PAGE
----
By request, here is the recipe for my peanut-lime sauce:

1 cup all-natural peanut butter
1/4 cup chicken broth
1/4 cup soy sauce
1/3 cup unsweetened coconut milk
the zest and juice from 1 lime
2 teaspoons sriracha hot sauce
2 teaspoons brown sugar (omit if your peanut butter is sweetened)
2 teaspoons minced garlic
2 teaspoons ground ginger

Whisk the peanut butter, chicken broth, soy sauce, and coconut milk until smooth. Fold in the rest of the ingredients and mix until smooth and thick.

Since it is my one-year bentoversary, I thought I’d share a photo of my first ever bento:

Here it is, in all its bento amateur glory! I think we can say my bento have much improved, though I know I still have a lot to learn. 😉

How long have you done bento? What did your first one look like?

SHOUT OUT TO FELLOW BENTO ENTHUSIASTS: Do you have a blog? Want to be featured? I want to do a “bento blog shout out” this week to promote my bento friends and my favorite blogs. Let me know if you have a blog and want a mention!

Tonkatsu Bento Take 2

I am not ashamed to admit that I like fried food. I don’t overindulge in it, of course. But there’s just something sinfully comforting about things that are coated in batter or breadcrumbs and fried. Tonkatsu, or a thin pork cutlet fried in a panko coating and served over rice and cabbage, is no exception. I was first introduced to tonkatsu in a little noodle shop in Shinjuku, Tokyo. It was our first full day in Japan, and we were famished. Tokyo is a very overwhelming city, and the choices of restaurants were endless. Our first restaurant experience ended us up in a little dive where no one spoke English. We decided that for our second try, we would stick close to our hotel. The front window of the restaurant had a very vivid display of the menu choices (I found it was common in Japan for restaurants to display plastic mock-ups of the menu in their front window). A good sign. When we walked in, we saw a group of Americans; another good sign!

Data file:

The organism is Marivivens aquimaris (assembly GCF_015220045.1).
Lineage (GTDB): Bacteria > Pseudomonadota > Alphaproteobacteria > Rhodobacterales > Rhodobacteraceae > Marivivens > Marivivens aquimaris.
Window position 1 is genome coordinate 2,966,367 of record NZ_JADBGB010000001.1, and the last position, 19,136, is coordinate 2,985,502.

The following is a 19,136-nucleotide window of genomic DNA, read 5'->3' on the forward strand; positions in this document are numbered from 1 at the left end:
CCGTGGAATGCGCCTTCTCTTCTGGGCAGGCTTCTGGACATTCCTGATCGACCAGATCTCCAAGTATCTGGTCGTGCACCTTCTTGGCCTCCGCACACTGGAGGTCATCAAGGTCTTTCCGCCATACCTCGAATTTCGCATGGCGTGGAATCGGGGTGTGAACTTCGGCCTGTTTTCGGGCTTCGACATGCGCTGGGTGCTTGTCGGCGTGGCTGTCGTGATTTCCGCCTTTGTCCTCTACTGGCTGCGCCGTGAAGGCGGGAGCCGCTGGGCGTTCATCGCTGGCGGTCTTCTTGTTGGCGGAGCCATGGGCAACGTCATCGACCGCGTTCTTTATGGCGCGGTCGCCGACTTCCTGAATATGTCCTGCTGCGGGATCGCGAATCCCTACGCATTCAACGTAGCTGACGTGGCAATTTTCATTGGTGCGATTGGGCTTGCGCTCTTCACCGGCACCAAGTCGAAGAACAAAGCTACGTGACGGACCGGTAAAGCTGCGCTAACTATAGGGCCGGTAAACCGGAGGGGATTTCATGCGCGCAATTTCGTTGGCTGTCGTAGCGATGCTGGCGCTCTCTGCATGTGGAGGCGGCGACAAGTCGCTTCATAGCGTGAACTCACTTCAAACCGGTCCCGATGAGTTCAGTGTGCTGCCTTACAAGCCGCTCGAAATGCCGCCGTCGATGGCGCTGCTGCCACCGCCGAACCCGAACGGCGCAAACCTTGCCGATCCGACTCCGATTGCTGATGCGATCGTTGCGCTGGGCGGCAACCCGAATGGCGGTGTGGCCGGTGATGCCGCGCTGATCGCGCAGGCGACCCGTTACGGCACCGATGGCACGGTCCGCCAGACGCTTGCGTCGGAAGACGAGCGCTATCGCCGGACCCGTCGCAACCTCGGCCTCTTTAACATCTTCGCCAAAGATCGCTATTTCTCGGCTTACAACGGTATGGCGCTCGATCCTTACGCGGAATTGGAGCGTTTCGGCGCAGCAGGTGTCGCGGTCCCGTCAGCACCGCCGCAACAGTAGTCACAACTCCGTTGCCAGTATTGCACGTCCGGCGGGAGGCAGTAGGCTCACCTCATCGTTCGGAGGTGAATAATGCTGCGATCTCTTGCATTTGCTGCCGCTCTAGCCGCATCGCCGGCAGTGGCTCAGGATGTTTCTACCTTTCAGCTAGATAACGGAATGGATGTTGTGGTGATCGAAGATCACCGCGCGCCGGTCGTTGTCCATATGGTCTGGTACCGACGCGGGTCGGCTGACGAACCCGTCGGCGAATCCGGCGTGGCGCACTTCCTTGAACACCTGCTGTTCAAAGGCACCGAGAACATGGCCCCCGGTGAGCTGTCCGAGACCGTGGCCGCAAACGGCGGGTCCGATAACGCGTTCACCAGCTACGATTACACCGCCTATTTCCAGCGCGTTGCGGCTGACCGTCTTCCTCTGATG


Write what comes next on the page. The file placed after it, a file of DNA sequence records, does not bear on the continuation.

This little noodle shop was fabulous. The service was quick and friendly, and the food was superb. I loved my tonkatsu so much, we went back there for dinner again the next night and i got their yakiudon, which was also very good. My husband and I like to reminisce about that little noodle joint!